Publisher: Marvelous Entertainment
Release Date: March 15, 2016
ESRB: M for Mature
I go back and forth in regards to what I actually like about the Senran Kagura series. My original justification for getting into Senran Kagura Burst and Senran Kagura: Shinovi Versus was actually their surprisingly decent character-driven storytelling (and their sweet music) in spite of their somewhat messy gameplay and excessive fanservice moments. But, it has become abundantly clear to me that storytelling is no longer a priority as revealed by the series moving forward.
To illuminate this theory much more was Senran Kagura 2: Deep Crimson on 3DS, a game in which I had a lot of problems with both its gameplay and its near-nonexistent storytelling compared to previous titles. The newest game, Senran Kagura: Estival Versus, continues the trend of exuberant fanservice and also drifts away from any attempts at meaningful storytelling. Still, to my surprise, it makes me enjoy it primarily because of the gameplay, almost in sharp contrast to its predecessors.
I'll not beat around the bush. The setup in Estival Versus is basically like an anime beach episode of Senran Kagura... for an entire game. For the most part, it teleports the cast of characters (up until Shinovi Versus) to a bizarre island to participate in the Kagura Millennium Festival. Though there is a competition to destroy pillars that belong to other teams (while protecting their own to officially become a Kagura, which is like a badass when it comes to slaying yoma, or monsters), the characters find little drive to do much than mess around and soak in the sights while there.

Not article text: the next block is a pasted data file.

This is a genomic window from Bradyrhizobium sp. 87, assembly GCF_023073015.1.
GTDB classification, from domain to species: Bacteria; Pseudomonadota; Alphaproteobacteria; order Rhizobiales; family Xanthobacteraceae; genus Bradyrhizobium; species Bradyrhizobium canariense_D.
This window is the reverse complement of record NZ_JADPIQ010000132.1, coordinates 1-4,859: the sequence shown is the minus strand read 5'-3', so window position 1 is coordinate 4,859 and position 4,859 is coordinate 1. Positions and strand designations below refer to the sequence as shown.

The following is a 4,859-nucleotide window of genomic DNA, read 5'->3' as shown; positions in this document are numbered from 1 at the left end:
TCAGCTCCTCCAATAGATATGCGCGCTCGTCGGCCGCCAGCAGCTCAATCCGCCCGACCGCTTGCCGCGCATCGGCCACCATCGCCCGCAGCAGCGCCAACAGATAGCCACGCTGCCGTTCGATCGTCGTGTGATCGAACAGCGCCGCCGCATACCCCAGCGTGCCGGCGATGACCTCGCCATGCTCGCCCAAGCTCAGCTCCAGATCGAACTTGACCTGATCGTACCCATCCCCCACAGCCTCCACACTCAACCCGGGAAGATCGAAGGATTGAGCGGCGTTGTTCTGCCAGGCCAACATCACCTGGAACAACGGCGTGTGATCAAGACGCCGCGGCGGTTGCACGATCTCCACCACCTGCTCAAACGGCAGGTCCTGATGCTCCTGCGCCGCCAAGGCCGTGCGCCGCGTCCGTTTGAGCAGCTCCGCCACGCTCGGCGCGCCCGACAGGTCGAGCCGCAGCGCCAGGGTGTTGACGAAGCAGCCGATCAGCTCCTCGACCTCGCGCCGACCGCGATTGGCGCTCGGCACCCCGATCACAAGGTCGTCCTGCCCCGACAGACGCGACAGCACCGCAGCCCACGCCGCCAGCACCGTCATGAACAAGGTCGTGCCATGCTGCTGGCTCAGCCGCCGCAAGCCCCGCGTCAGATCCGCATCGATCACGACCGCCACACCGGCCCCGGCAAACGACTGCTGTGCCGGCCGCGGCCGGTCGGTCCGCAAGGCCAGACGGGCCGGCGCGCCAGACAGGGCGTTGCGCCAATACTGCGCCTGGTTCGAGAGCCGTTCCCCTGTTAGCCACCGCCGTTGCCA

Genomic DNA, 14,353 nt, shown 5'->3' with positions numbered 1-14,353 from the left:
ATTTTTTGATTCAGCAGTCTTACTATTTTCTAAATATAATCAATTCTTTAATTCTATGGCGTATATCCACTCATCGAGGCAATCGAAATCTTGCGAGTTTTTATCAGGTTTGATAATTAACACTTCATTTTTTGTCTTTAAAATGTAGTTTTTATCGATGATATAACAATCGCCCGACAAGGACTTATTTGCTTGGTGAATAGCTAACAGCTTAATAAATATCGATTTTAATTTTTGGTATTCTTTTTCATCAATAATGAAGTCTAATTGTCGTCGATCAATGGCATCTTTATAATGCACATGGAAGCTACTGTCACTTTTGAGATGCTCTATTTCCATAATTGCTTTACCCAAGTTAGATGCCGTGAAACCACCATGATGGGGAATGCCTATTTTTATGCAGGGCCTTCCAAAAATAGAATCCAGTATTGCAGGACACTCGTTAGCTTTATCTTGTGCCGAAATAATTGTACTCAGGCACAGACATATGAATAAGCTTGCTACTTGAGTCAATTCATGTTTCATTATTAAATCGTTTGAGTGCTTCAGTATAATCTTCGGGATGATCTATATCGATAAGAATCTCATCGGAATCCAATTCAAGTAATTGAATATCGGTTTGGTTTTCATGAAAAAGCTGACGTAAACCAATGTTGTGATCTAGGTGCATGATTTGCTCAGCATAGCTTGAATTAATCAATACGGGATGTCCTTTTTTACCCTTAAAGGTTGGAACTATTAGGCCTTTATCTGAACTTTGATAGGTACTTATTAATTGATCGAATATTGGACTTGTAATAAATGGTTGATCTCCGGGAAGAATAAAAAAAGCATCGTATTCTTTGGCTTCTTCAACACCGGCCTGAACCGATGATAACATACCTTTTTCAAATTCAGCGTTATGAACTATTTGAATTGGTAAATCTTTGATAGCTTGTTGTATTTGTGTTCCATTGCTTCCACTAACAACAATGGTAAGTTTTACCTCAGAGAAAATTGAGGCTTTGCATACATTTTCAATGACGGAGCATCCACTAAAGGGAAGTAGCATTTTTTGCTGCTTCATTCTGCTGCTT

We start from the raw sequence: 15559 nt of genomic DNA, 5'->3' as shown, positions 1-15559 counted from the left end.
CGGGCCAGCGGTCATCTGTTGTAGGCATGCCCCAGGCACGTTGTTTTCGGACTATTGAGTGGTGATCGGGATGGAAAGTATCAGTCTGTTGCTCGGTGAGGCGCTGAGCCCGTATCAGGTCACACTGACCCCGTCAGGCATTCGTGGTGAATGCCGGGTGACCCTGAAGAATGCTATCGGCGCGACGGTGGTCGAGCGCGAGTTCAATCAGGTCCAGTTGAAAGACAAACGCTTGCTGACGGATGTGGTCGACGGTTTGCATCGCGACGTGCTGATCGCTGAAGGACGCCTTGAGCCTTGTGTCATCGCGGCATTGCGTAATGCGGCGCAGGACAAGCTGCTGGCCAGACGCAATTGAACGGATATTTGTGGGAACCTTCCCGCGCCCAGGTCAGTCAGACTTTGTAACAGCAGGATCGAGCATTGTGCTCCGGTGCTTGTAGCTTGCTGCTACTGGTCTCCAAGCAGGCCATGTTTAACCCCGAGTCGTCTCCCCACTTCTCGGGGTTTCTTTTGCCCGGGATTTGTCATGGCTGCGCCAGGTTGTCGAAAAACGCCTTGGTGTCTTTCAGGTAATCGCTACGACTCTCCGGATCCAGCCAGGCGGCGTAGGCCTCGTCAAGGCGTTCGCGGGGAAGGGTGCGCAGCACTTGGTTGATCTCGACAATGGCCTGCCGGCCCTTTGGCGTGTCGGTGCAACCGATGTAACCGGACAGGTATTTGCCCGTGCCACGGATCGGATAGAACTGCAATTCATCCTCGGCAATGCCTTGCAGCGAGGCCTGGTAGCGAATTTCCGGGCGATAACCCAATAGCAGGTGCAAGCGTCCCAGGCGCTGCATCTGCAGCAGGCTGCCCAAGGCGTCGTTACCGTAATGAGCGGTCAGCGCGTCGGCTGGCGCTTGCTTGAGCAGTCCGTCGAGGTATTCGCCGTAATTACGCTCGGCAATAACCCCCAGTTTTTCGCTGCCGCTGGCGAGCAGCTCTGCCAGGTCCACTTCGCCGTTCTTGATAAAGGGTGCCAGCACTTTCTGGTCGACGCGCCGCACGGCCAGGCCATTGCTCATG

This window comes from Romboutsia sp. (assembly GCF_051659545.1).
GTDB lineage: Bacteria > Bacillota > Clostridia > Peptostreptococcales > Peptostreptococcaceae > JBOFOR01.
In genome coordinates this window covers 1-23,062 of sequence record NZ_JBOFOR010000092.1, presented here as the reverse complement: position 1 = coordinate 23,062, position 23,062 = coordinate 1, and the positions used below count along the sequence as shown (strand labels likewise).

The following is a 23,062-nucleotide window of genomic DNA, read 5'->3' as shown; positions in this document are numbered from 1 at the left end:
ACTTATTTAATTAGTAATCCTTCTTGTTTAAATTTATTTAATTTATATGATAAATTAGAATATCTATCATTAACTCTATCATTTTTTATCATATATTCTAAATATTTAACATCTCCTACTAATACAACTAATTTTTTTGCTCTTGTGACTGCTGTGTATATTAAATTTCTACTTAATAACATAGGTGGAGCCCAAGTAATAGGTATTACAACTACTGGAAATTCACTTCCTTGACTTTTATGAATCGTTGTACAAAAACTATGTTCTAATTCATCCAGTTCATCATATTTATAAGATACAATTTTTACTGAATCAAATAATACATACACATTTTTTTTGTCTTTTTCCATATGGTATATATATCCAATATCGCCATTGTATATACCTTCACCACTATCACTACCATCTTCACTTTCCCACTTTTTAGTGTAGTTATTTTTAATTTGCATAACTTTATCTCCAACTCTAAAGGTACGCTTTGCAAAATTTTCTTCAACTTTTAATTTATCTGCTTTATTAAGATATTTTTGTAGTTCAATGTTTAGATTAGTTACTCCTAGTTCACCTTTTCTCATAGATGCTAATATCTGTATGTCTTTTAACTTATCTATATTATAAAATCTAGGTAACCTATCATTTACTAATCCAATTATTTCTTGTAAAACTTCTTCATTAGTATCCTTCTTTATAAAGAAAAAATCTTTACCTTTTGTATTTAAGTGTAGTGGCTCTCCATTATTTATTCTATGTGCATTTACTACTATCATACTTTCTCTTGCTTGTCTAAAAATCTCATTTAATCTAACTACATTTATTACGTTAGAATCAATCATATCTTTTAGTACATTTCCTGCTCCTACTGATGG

With the exception of the last two or so chapters of the story mode, you would be hard-pressed to find anything more serious than a multitude of perverted gags... like panty-eating, seriously. Which honestly makes most of the story mode not only fairly boring, but also pretty disappointing for series fans since it degrades characters that actually have solid backstories into perverted caricatures of themselves in Estival Versus and little else. I'm sure I'm not going to sell most people on the storytelling in Senran Kagura, even if I promise it was much better in earlier games.
Of its predecessors, it is very clear that Estival Versus's gameplay is basically an improved version of the former Vita exclusive Senran Kagura Shinovi Versus. There are more characters, more stages (though, a few are seemingly recycled), some added mechanics, and a few other additions. As such, the gameplay has a very musou type of feel to combat as you mindlessly juggle enemies from the ground to the air with many flashy attacks. And honestly, it's pretty fun for the most part... if one can accept the copious amount of "fanservice" the title has in addition to the repetitive level design.
Disintegrating clothing and lewdly depicted magical girl-ish transformations are very much a staple of the series at this point -- and you'll be seeing at lot of both in Estival Versus. Intentionally or not. Estival Versus goes even further with its perversion like the multitude unlockable lingerie clothing options, many fanservicey optional "girl's heart" missions (in addition to the main story), to the new "creative finishes" if you defeat a character close to a certain part of the environment to, uh, somehow make losing all of one's clothing mid-battle even more embarrassing. If there was any moment that one pondered if Senran Kagura didn't embrace its' hyperbolic fanservice, Estival Versus leaves zero room for interpretation